With it, they are powerful audio tools. All of the amplifiers can be programmed with their own crossover and cut-off characteristics among a myriad of other parameters, and the ICP is the tool that does this.

The ICP has the same footprint as the Kernel and Expansion Boards, so it could conceivably be mounted to them, but the standoffs for that are not in the range. You would need to source some M3 bolt-to-socket standoffs for that. However, you will rarely want the ICP anchored to a project, so it’s really redundant. You would more likely be designing a custom 3D printed enclosure and mounting it in there.

Because SigmaStudio is a third-party product, we’re not reviewing it here. That has been done and the results can be found easily enough. Or, because it’s free, you can download it and play with it. Or can you? Dayton Audio’s DSP Control app is available for Android and Apple phones, but the computer software? Gone are the days when Mac was for graphics and media people, and all serious work was done on PC.

Today, a great many computers today are running Mac OS software even if they are PC-based architecture. They are permeating even the traditional industrial and commercial territories owned by Linux-based PCs. Yet SigmaStudio, distributed by Analog devices, is available for PC only. Why?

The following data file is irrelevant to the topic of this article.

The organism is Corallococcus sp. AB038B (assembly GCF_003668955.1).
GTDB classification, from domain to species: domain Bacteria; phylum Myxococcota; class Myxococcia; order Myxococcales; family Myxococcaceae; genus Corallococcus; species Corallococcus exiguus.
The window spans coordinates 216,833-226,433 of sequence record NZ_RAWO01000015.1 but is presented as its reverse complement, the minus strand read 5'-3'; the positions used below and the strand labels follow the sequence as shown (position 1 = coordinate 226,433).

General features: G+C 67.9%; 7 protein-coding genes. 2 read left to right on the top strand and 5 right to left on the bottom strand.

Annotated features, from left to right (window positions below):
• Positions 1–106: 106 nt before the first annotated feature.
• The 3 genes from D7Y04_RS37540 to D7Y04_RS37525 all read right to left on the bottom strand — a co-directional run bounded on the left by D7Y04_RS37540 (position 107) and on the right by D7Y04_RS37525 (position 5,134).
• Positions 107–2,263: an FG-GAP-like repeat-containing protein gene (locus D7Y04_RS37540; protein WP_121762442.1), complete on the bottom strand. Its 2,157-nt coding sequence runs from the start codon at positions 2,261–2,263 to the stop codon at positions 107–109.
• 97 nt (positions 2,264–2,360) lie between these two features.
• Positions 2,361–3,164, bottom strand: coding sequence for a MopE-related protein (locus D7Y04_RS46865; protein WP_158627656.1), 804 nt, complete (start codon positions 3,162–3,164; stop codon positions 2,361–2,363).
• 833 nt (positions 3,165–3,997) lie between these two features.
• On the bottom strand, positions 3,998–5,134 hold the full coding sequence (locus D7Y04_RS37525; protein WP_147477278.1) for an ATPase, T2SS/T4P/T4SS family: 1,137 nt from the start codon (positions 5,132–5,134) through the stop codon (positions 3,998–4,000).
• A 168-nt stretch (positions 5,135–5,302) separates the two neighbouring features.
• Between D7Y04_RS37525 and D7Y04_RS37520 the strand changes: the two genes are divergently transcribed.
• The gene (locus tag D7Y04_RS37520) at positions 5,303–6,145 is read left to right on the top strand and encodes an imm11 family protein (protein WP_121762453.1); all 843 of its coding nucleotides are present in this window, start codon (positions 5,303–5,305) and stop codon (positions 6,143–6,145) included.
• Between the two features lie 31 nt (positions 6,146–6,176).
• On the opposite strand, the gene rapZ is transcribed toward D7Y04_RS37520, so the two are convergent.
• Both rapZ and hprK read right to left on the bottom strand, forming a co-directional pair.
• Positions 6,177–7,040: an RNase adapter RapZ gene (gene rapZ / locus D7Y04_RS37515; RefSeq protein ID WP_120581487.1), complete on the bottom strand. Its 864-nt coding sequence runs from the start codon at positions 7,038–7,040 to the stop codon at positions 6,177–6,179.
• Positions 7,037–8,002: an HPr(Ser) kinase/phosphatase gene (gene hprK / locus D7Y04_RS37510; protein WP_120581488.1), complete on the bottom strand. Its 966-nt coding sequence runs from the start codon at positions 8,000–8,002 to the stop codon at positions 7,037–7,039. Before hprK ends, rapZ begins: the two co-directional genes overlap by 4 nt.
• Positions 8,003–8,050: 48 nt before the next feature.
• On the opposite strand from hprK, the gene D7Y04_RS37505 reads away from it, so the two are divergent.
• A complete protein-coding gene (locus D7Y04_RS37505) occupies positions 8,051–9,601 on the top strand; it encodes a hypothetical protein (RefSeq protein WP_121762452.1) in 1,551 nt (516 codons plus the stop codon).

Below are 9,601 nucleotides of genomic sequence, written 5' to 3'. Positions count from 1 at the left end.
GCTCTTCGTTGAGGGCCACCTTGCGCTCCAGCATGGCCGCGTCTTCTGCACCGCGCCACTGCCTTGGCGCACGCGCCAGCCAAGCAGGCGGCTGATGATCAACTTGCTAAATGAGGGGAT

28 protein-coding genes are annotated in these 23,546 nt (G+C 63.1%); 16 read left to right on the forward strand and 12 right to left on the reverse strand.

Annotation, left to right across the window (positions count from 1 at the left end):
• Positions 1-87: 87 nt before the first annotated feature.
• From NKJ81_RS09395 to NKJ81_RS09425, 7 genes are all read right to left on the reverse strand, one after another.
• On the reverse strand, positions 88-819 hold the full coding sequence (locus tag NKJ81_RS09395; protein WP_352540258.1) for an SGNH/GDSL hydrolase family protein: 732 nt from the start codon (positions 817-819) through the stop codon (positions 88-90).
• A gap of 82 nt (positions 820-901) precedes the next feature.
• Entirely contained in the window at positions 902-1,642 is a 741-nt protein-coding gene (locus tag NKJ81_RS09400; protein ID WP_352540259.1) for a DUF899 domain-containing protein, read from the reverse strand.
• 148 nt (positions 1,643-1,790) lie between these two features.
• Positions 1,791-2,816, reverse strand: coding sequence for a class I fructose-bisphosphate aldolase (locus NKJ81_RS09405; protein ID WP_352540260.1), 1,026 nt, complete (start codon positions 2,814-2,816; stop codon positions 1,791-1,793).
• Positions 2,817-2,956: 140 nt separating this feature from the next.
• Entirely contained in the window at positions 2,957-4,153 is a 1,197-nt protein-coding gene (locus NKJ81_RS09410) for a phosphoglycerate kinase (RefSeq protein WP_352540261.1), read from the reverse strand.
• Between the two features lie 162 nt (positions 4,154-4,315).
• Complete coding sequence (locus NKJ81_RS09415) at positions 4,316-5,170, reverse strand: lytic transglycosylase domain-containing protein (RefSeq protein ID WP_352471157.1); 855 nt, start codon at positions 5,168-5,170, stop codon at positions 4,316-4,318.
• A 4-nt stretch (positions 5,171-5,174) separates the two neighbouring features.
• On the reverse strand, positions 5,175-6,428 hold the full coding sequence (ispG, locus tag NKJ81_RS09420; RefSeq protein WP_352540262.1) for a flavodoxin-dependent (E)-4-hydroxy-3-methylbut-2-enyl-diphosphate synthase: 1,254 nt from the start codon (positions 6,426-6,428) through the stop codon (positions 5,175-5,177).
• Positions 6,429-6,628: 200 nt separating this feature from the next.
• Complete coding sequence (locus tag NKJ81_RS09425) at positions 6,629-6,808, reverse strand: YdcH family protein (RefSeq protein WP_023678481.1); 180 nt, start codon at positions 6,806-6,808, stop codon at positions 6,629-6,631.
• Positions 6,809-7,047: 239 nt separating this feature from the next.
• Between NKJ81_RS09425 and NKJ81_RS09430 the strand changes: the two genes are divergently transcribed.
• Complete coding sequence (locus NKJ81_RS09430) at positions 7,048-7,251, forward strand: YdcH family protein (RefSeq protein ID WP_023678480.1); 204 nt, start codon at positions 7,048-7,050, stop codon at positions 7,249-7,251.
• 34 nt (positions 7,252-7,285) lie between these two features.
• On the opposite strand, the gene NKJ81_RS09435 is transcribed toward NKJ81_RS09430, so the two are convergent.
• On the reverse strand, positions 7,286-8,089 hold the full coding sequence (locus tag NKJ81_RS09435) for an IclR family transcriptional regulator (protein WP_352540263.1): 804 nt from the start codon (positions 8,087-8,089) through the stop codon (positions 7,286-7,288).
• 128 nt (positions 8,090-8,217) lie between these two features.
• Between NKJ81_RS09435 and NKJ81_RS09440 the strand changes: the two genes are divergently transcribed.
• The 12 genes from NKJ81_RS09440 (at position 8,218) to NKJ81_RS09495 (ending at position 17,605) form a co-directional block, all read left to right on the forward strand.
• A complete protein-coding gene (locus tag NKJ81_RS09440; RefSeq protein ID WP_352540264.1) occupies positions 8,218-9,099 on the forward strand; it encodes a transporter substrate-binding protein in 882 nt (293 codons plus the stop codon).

The answer lies in the fact that it is built on Microsoft’s Dot Net framework. This was likely a good and efficient design decision at the time, but times change fast and the Dot Net framework cannot be easily ported to Linux or Mac. This means that to support these platforms, Analog Devices will have to start from scratch, and that’s a very expensive, time-consuming exercise that will no doubt be dictated by sales volumes and demand.


The Kernel and Expansion Boards are a versatile tool to adapt to many situation-specific audio circumstances and needs.They are very well built and presented, and quite user-friendly.

While the concept of active crossover has adherents and detractors, the signal conditioning aspects of the system are very useful, especially among modern consumer amplifiers which make so many assumptions and offer little customisation.

If you do want to control or enhance the sound in an existing amplifier and if you’re not an audio engineer (or even if you are), or need a subwoofer output where there is currently none, then the Dayton Audio range from Wagner Online is very worthwhile.

We'll definitely be using these in a future project. Very high quality kit with some amazing potential.

Shopping List

All parts are available at Wagner Online:

  • Kernel Board DSPB-K $39.95
  • Kernel Expansion Board DSPB-KE $19.95
  • In-Circuit USB and Bluetooth Programmer DSPB-ICP1 $49.50